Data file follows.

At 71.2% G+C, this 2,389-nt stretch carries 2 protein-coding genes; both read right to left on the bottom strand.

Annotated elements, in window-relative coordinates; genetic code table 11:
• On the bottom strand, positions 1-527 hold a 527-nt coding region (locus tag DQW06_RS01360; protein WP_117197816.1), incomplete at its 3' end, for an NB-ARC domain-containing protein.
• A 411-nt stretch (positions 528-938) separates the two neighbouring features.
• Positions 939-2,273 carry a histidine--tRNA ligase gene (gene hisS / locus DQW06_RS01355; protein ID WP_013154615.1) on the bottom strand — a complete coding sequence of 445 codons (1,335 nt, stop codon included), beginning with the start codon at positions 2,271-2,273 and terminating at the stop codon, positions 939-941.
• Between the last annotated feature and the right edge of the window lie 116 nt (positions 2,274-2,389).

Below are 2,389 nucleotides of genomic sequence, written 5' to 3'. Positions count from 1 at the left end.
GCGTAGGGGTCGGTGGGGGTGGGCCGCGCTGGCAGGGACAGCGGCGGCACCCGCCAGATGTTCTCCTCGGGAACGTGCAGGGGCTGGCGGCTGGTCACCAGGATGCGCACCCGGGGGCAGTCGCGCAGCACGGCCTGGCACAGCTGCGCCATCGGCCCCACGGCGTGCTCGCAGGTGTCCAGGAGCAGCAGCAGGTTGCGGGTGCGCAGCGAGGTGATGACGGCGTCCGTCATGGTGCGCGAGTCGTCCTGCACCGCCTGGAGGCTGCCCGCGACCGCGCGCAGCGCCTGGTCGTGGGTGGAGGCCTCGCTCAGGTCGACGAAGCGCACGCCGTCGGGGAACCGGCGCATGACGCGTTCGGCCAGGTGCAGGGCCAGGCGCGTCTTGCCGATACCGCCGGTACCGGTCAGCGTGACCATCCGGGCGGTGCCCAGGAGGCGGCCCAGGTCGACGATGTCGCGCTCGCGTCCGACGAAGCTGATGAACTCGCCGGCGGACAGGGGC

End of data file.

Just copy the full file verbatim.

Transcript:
At 71.2% G+C, this 2,389-nt stretch carries 2 protein-coding genes; both read right to left on the bottom strand.

Annotated elements, in window-relative coordinates; genetic code table 11:
• On the bottom strand, positions 1-527 hold a 527-nt coding region (locus tag DQW06_RS01360; protein WP_117197816.1), incomplete at its 3' end, for an NB-ARC domain-containing protein.
• A 411-nt stretch (positions 528-938) separates the two neighbouring features.
• Positions 939-2,273 carry a histidine--tRNA ligase gene (gene hisS / locus DQW06_RS01355; protein ID WP_013154615.1) on the bottom strand — a complete coding sequence of 445 codons (1,335 nt, stop codon included), beginning with the start codon at positions 2,271-2,273 and terminating at the stop codon, positions 939-941.
• Between the last annotated feature and the right edge of the window lie 116 nt (positions 2,274-2,389).

Below are 2,389 nucleotides of genomic sequence, written 5' to 3'. Positions count from 1 at the left end.
GCGTAGGGGTCGGTGGGGGTGGGCCGCGCTGGCAGGGACAGCGGCGGCACCCGCCAGATGTTCTCCTCGGGAACGTGCAGGGGCTGGCGGCTGGTCACCAGGATGCGCACCCGGGGGCAGTCGCGCAGCACGGCCTGGCACAGCTGCGCCATCGGCCCCACGGCGTGCTCGCAGGTGTCCAGGAGCAGCAGCAGGTTGCGGGTGCGCAGCGAGGTGATGACGGCGTCCGTCATGGTGCGCGAGTCGTCCTGCACCGCCTGGAGGCTGCCCGCGACCGCGCGCAGCGCCTGGTCGTGGGTGGAGGCCTCGCTCAGGTCGACGAAGCGCACGCCGTCGGGGAACCGGCGCATGACGCGTTCGGCCAGGTGCAGGGCCAGGCGCGTCTTGCCGATACCGCCGGTACCGGTCAGCGTGACCATCCGGGCGGTGCCCAGGAGGCGGCCCAGGTCGACGATGTCGCGCTCGCGTCCGACGAAGCTGATGAACTCGCCGGCGGACAGGGGC